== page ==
On May 4, 2017, Republicans in the House of Representatives succeeded in passing a health care bill. The vote was narrow: 217 (the exact number of votes needed to pass) – 213.
On March 24, 2017 Speaker Paul Ryan and House Republicans were forced to concede they did not have the votes to successfully pass the American Health Care Act (AHCA) through the House of Representatives; this was the result of the divide within the Republican party between the Freedom Caucus conservatives who felt the AHCA didn't go far enough in repealing more of Obamacare's policy provisions, and the moderates concerned with the substantial loss of insurance coverage across their various constituencies.
Since March, political Washington had all but accepted the fact that the AHCA, and the entirety of their efforts to implement sweeping policy changes to the Obamacare structure and financing, would go no further at this point than a failed attempt; until now. As a reminder, the original AHCA legislation included the following provisions:
- Allows states to choose how they receive their Medicaid funding: (1) Medicaid per-capita caps, OR (2) block grants
- Allows states to implement work/employment requirements for Medicaid enrollees
- Prohibits states that have, to date, not pursued Medicaid program eligibility expansion under Obamacare, but for states that have already expanded their Medicaid program eligibility, allow those states to grandfather in beneficiaries who enroll in those existing expansion programs before December 31, 2019
- Allows for more generous provider reimbursement for elderly and disabled Medicaid enrollees to facilitate better access to providers for this population
- Repeal ALL of the taxes that were included in the ACA (excepting the 40 percent surcharge tax on high-cost employer health plans, also known as the "Cadillac Tax") in 2017, instead of 2018, as in the original bill
- Delays the Cadillac tax from taking effect another year (ie the revised bill moved the effective date for that provision from 2025 to 2026)
- Allows the Senate body to enhance the tax credit for those ages 50 to 64
- Ensures federally funded tax credits can only be used to purchase insurance plans that do NOT cover abortions or abortion services.
This week, Republicans in the House produced three amendments to the original version of the AHCA in an attempt to appease various factions of their membership and succeed in passing the AHCA this time around. The substance of those three amendments to the legislation follows:
- MacArthur Amendment
- This amendment was the first to be tossed around over the past week, and is a supplement to the original AHCA bill, which creates a Patient & State Stability Fund and does not allow health insurers to deny coverage due to pre-existing conditions, or discriminate based on age or gender.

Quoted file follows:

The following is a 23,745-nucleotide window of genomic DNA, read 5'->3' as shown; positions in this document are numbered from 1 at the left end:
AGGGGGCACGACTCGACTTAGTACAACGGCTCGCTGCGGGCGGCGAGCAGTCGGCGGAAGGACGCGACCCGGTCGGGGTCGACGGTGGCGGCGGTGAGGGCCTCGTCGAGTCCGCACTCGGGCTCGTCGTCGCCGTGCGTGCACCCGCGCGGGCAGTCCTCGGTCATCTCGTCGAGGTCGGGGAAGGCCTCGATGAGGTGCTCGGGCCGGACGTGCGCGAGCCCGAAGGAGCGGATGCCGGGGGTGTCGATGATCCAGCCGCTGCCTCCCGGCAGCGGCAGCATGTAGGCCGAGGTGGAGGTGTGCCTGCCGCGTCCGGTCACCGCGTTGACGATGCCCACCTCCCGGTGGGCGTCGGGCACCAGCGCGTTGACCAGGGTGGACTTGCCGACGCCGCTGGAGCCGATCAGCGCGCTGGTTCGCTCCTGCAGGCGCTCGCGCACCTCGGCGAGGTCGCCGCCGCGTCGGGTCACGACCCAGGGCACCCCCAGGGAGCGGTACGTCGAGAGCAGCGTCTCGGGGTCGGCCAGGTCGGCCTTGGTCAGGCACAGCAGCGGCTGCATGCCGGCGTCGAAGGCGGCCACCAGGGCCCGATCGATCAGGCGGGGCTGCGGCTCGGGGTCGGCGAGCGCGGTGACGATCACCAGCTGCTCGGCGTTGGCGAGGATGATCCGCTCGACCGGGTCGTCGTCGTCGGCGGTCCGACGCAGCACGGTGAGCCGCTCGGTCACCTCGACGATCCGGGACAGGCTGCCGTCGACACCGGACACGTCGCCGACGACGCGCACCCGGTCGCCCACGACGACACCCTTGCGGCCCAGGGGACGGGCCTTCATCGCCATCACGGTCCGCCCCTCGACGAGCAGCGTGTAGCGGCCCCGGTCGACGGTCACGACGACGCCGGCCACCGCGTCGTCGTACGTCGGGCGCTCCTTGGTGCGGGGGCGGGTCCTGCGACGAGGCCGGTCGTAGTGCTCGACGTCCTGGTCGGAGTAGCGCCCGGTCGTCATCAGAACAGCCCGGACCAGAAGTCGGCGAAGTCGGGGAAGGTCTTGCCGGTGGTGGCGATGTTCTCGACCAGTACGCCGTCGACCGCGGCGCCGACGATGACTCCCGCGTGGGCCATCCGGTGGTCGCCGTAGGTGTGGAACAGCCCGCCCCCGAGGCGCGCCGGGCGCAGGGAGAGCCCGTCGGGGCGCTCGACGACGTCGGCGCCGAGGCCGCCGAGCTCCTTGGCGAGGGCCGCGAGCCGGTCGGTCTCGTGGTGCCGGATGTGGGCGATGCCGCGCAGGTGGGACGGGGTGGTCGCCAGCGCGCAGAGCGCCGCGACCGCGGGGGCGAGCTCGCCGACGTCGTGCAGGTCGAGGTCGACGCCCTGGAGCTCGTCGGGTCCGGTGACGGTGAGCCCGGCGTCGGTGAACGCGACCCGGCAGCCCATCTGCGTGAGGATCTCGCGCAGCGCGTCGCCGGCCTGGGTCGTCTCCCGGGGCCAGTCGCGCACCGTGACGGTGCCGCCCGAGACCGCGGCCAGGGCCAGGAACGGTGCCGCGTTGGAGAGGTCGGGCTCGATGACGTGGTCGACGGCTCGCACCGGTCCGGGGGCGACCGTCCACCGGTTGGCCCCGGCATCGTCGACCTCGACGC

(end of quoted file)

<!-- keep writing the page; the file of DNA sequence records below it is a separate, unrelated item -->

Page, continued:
- This addresses some of the demands of Freedom Caucus members allowing individual states to waive some ACA provisions that the mandatory package of essential health benefits insurance plans must cover, as well as community and age rating; the goal of these three being to provide relief to consumers from the inflated cost of health insurance premiums and deductibles.
- In order to take advantage of this waiver-type structure, states would have to examine and prove to the federal government how the waiver would ultimately give relief to their specific state in reducing and stabilizing premiums for people with pre-existing conditions; stabilize the state’s insurance market; and/or increase health insurance plan options.
- This amendment is supplementary to the MacArthur Amendment above that allows states to try and obtain a waiver from certain ACA provisions if they can prove their state’s viability to implement such waiver.
- For states that obtain a waiver, the MacArthur amendment would provide an additional bulk payment of $8 billion to the Patient & State Stability Fund created by the original AHCA legislation.
- This additional money, combined with that in the original bill, would serve as a financial assistance tool to mitigate health insurance premium and deductible increases that may result for those with costly health conditions and/or pre-existing conditions in states that get waiver approval.
- Addresses the current instability in the individual health insurance market by extending $15 billion in risk-sharing money to states to assist in lowering premium and out-of-pocket costs for the individual health insurance market.
- The goal of this amendment is to help stabilize the most vulnerable markets across all states nationwide, which is the Individual market.
Today saw the second attempt to initiate the stepwise process of making sweeping changes to the Obamacare policies that better reflect what conservatives feel is a self-sustaining, free-market-based healthcare system.
Please stay tuned for the next installment of our Healthcare Reform Webinar series in May; the specific date will be announced in the near future.
Learn more about the health reform bill and its implications by contacting either of the authors.